Dec 072009
 
Authors: Kirsten Silveira

With today marking the end of the Atlantic Ocean’s hurricane season, CSU’s Atmospheric Science Department missed its seasonal hurricane prediction by only one storm.

Nine named storms developed in the Atlantic this season — the season lasts from June 1 to Nov. 30 annually —, one less than the CSU team’s projection of 10 named storms and significantly more than the annual average of 5.9. No storms made landfall on the U.S. mainland.

Statistics recorded from 1950 to 2000 show that of those 5.9 storms, on average 3.6 make landfall, only 1.9 of those storms actually have enough force to be a hurricane, CSU atmospheric science researcher and co-author of the forecast Phil Klotzbach said.

“You can have years like this one where none touch land,” Klotzbach said.

Bill Gray, an atmospheric science professor and meteorologist, came to CSU in 1961 and released his first hurricane forecast in 1984. Twenty-six years later, Gray is still making predictions alongside Klotzbach.

“We can’t tell for sure all the storms that will show up,” Gray said, adding that, during his career, the worst year for hurricanes was 2005 when Hurricane Katrina and Wilma hit the United States.

The development of a hurricane or tropical storm is based on a set of climate features that Klotzbach said seem to be nearly identical in years when his team predicts a large number of hurricanes in the Atlantic.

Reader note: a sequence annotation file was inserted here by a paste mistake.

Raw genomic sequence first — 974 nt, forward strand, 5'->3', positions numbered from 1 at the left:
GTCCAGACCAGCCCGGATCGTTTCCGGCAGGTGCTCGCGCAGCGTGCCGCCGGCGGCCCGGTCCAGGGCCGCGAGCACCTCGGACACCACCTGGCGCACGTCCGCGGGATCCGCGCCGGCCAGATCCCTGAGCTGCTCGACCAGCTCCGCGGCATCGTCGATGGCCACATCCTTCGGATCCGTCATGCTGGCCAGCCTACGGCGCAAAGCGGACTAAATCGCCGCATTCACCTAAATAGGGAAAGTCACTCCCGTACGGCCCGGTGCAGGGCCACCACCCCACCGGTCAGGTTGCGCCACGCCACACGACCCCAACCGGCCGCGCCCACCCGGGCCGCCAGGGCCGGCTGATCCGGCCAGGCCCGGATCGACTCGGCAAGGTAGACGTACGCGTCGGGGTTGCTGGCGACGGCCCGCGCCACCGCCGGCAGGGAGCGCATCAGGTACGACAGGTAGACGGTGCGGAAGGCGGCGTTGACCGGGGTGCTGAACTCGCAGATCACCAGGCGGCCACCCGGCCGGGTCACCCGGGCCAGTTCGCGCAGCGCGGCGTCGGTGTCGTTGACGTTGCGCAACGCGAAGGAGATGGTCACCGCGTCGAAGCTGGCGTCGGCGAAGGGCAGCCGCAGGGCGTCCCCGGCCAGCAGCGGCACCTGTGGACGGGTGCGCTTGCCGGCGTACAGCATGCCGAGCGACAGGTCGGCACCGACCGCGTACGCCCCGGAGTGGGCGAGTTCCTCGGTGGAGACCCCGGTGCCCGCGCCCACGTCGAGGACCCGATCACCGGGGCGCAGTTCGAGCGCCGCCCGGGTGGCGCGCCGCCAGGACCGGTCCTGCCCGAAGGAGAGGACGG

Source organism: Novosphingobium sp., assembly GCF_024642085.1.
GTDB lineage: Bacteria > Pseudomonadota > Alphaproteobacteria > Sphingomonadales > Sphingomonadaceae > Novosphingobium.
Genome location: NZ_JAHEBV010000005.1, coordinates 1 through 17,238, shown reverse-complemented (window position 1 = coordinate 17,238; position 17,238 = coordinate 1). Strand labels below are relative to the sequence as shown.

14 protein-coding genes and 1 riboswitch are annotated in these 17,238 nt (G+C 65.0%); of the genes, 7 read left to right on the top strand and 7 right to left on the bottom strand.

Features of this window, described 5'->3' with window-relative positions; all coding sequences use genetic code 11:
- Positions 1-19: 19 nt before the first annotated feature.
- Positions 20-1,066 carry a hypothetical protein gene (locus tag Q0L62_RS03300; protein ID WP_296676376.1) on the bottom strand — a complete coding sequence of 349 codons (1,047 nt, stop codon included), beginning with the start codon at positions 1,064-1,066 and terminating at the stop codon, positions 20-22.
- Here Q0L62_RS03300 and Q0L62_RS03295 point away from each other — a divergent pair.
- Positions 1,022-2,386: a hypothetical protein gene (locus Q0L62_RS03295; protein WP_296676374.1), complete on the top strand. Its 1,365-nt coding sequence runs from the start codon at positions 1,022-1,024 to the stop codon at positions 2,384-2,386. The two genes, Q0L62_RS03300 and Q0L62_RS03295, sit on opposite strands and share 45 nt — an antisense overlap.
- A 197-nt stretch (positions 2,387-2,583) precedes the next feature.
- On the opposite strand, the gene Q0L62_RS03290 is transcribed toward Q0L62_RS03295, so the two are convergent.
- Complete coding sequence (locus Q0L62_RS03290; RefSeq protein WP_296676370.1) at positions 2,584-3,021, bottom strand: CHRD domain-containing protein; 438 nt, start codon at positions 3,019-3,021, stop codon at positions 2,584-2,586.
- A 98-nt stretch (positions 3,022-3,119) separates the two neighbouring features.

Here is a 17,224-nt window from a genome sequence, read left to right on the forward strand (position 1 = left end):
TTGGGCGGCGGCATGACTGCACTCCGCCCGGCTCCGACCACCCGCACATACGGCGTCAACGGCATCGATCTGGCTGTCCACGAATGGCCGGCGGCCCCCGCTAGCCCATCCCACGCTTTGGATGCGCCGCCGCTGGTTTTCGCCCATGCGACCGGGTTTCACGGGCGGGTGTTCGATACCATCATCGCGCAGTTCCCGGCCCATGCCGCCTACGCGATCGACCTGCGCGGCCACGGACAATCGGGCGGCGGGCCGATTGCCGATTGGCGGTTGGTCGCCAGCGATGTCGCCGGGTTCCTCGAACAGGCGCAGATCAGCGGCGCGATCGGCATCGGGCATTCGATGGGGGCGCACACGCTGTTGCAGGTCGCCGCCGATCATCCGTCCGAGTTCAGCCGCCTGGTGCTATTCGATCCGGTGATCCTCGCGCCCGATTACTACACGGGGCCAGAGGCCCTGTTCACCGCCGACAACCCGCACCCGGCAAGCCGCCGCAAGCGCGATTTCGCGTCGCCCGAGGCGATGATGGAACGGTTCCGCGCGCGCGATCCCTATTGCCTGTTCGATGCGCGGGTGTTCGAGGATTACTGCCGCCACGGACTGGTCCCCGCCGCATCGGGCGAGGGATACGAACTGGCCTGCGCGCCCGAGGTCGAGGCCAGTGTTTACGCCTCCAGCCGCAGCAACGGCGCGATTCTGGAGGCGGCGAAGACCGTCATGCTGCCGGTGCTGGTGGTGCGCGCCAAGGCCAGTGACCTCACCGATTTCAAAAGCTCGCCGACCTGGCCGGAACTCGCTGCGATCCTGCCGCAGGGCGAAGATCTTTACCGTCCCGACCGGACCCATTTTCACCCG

These features include water temperature, wind speed and atmospheric pressure.

“We basically use the past to predict the future,” Klotzbach said. The team uses Microsoft Excel to map out statistical data from the previous years and make its annual predictions, he said.

To the tell-all climate signs, Klotzbach and Gray base the majority of their predictions on, he said, the presence of El Niño, a warm current in the Pacific that flows along the equator, is another factor.

“When we had El Niño in the Pacific, there were less hurricanes in the Atlantic,” Klotzbach said.

Hurricanes are assigned an intensity level from category one, a mild storm, to category five, a devastating storm. The most recent storm to be labeled a category five was Hurricane Andrew, which destroyed South Florida in 1992.

The World Meteorological Organization, Klotzbach said, is in charge of naming all the hurricanes and said unless a storm leaves a “tremendous” amount of damage in its wake, its name will be used again every six years.

The team has begun compiling all its statistics for next season’s prediction, which it will be released in December. Before a season, Klotzbach said his team has a general idea of whether it will be “active, inactive or average,” but said when predicting there is a large amount of uncertainty.

“It’s different than predicting the weather for tomorrow,” he said.

 Posted by at 3:15 am

Sorry, the comment form is closed at this time.